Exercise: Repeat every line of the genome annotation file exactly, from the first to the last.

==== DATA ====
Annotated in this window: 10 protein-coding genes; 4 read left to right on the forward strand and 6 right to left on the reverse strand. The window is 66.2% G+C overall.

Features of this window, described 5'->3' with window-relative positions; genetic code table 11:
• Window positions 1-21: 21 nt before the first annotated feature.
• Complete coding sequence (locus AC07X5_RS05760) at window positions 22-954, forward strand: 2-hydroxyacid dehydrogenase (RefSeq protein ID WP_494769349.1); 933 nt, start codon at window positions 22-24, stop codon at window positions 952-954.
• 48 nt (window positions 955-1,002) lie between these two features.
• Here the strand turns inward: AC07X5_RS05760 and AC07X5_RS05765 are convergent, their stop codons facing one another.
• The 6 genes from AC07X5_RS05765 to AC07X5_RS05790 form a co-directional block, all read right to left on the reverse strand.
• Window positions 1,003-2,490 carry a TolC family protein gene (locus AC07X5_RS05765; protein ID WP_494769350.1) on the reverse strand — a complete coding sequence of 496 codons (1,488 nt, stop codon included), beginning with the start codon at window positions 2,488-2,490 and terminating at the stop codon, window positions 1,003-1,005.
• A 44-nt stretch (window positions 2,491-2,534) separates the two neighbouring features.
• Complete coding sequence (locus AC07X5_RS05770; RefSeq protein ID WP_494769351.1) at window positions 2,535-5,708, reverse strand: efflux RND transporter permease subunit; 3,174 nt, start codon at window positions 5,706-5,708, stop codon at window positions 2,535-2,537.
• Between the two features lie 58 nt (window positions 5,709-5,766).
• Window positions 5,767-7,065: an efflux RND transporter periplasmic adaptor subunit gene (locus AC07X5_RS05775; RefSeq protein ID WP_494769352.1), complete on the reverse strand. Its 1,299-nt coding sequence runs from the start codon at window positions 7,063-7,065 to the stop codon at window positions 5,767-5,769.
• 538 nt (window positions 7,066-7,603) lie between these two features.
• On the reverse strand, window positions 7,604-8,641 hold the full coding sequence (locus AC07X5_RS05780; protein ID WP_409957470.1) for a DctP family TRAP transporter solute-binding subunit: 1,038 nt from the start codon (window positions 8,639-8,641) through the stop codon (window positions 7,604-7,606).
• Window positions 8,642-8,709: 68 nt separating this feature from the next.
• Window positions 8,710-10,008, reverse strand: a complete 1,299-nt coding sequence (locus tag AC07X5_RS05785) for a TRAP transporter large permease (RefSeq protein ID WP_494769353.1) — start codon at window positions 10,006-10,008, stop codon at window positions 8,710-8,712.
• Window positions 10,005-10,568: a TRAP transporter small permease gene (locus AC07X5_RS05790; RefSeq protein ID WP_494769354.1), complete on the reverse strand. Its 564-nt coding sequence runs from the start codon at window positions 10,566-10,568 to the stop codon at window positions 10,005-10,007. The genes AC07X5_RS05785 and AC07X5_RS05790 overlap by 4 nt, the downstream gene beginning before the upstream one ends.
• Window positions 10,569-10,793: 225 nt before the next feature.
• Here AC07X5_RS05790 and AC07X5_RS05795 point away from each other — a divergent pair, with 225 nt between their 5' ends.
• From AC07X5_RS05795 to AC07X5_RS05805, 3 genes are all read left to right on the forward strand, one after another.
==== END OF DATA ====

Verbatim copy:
Annotated in this window: 10 protein-coding genes; 4 read left to right on the forward strand and 6 right to left on the reverse strand. The window is 66.2% G+C overall.

Features of this window, described 5'->3' with window-relative positions; genetic code table 11:
• Window positions 1-21: 21 nt before the first annotated feature.
• Complete coding sequence (locus AC07X5_RS05760) at window positions 22-954, forward strand: 2-hydroxyacid dehydrogenase (RefSeq protein ID WP_494769349.1); 933 nt, start codon at window positions 22-24, stop codon at window positions 952-954.
• 48 nt (window positions 955-1,002) lie between these two features.
• Here the strand turns inward: AC07X5_RS05760 and AC07X5_RS05765 are convergent, their stop codons facing one another.
• The 6 genes from AC07X5_RS05765 to AC07X5_RS05790 form a co-directional block, all read right to left on the reverse strand.
• Window positions 1,003-2,490 carry a TolC family protein gene (locus AC07X5_RS05765; protein ID WP_494769350.1) on the reverse strand — a complete coding sequence of 496 codons (1,488 nt, stop codon included), beginning with the start codon at window positions 2,488-2,490 and terminating at the stop codon, window positions 1,003-1,005.
• A 44-nt stretch (window positions 2,491-2,534) separates the two neighbouring features.
• Complete coding sequence (locus AC07X5_RS05770; RefSeq protein ID WP_494769351.1) at window positions 2,535-5,708, reverse strand: efflux RND transporter permease subunit; 3,174 nt, start codon at window positions 5,706-5,708, stop codon at window positions 2,535-2,537.
• Between the two features lie 58 nt (window positions 5,709-5,766).
• Window positions 5,767-7,065: an efflux RND transporter periplasmic adaptor subunit gene (locus AC07X5_RS05775; RefSeq protein ID WP_494769352.1), complete on the reverse strand. Its 1,299-nt coding sequence runs from the start codon at window positions 7,063-7,065 to the stop codon at window positions 5,767-5,769.
• 538 nt (window positions 7,066-7,603) lie between these two features.
• On the reverse strand, window positions 7,604-8,641 hold the full coding sequence (locus AC07X5_RS05780; protein ID WP_409957470.1) for a DctP family TRAP transporter solute-binding subunit: 1,038 nt from the start codon (window positions 8,639-8,641) through the stop codon (window positions 7,604-7,606).
• Window positions 8,642-8,709: 68 nt separating this feature from the next.
• Window positions 8,710-10,008, reverse strand: a complete 1,299-nt coding sequence (locus tag AC07X5_RS05785) for a TRAP transporter large permease (RefSeq protein ID WP_494769353.1) — start codon at window positions 10,006-10,008, stop codon at window positions 8,710-8,712.
• Window positions 10,005-10,568: a TRAP transporter small permease gene (locus AC07X5_RS05790; RefSeq protein ID WP_494769354.1), complete on the reverse strand. Its 564-nt coding sequence runs from the start codon at window positions 10,566-10,568 to the stop codon at window positions 10,005-10,007. The genes AC07X5_RS05785 and AC07X5_RS05790 overlap by 4 nt, the downstream gene beginning before the upstream one ends.
• Window positions 10,569-10,793: 225 nt before the next feature.
• Here AC07X5_RS05790 and AC07X5_RS05795 point away from each other — a divergent pair, with 225 nt between their 5' ends.
• From AC07X5_RS05795 to AC07X5_RS05805, 3 genes are all read left to right on the forward strand, one after another.